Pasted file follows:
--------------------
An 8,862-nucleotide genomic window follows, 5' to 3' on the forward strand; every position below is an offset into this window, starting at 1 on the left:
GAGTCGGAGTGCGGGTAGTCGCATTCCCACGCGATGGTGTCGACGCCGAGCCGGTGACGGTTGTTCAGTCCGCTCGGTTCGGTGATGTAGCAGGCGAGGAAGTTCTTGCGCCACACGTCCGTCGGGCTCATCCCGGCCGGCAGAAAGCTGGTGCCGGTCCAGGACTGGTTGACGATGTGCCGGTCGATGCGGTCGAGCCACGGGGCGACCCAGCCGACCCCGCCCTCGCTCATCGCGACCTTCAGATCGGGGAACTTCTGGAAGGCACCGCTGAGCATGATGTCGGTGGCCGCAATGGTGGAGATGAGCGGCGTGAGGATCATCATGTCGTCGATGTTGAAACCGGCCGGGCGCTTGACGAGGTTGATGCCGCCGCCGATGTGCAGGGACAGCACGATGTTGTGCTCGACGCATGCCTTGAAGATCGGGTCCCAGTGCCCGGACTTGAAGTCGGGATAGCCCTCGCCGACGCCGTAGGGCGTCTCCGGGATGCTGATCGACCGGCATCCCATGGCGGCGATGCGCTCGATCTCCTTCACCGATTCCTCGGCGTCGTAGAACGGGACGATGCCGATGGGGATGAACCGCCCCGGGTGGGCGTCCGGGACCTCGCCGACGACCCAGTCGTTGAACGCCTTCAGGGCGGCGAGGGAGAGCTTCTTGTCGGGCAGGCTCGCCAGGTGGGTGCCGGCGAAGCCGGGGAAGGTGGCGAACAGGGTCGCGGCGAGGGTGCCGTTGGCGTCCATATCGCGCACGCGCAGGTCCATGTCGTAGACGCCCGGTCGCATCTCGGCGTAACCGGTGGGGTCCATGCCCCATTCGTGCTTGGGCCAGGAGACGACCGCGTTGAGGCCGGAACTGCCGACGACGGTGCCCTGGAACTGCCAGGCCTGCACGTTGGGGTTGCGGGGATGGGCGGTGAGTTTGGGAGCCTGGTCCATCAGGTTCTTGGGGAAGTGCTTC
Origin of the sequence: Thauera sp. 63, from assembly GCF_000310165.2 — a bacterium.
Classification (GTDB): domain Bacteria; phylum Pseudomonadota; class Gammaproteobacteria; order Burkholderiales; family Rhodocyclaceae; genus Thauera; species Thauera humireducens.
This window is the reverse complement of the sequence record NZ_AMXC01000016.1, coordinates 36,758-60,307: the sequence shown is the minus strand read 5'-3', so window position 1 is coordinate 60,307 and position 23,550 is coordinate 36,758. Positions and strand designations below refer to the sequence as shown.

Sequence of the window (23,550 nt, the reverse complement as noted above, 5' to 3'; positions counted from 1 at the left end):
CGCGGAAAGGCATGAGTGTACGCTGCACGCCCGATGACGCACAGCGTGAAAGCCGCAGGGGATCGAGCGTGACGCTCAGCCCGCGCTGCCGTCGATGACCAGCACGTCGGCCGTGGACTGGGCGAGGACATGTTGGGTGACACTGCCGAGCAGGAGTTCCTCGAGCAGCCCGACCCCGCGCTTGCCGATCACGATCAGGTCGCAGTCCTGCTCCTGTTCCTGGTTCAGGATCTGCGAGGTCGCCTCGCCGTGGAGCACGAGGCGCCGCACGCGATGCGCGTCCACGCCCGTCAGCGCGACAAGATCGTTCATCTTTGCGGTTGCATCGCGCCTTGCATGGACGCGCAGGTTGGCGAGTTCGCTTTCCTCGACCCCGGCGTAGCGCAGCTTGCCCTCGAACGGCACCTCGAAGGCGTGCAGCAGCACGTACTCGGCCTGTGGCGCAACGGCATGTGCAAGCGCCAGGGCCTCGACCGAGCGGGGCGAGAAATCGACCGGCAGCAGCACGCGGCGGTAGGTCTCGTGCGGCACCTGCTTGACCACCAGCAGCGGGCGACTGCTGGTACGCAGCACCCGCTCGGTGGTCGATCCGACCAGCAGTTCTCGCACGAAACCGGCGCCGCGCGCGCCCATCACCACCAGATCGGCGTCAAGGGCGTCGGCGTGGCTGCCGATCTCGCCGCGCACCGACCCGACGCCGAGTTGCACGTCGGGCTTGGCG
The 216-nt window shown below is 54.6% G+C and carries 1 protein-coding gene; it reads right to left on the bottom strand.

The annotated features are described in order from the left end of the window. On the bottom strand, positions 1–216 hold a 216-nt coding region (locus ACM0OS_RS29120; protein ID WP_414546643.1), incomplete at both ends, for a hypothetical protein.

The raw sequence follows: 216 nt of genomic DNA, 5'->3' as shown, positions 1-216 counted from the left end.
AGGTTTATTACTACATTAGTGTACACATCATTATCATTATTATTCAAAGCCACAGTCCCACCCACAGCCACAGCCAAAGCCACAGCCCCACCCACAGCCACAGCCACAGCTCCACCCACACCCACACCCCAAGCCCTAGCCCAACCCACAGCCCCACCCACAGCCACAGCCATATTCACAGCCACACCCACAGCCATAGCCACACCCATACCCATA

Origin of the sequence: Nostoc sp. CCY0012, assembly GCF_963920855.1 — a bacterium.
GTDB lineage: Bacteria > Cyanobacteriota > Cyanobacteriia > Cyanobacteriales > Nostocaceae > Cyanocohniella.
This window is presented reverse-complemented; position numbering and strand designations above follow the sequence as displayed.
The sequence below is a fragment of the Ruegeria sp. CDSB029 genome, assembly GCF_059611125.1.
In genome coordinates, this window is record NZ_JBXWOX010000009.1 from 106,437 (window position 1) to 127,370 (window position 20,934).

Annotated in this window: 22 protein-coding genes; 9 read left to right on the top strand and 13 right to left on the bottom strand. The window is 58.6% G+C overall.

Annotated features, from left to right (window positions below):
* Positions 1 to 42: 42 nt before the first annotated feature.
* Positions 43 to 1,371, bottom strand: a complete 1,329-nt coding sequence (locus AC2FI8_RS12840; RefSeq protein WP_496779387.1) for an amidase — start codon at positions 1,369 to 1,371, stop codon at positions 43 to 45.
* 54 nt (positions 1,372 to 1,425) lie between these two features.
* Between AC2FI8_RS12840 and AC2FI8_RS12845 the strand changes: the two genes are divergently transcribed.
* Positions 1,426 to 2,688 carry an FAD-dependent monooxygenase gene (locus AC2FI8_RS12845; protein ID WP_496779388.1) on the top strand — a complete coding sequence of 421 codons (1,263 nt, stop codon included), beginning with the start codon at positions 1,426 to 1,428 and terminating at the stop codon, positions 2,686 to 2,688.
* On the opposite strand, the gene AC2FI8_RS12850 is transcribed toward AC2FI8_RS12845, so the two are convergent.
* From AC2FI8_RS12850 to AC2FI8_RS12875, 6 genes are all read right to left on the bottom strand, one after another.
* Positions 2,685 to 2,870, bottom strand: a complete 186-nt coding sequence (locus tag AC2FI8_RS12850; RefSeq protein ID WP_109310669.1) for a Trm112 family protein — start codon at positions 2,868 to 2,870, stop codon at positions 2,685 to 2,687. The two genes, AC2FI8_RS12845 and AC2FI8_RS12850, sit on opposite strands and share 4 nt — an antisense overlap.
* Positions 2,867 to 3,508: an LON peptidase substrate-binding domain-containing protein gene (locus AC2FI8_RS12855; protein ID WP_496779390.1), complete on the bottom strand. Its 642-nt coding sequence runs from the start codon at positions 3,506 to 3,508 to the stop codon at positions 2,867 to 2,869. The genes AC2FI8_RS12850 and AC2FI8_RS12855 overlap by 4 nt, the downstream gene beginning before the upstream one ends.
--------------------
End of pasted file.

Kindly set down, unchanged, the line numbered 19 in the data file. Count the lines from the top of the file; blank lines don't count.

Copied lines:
* Positions 1 to 42: 42 nt before the first annotated feature.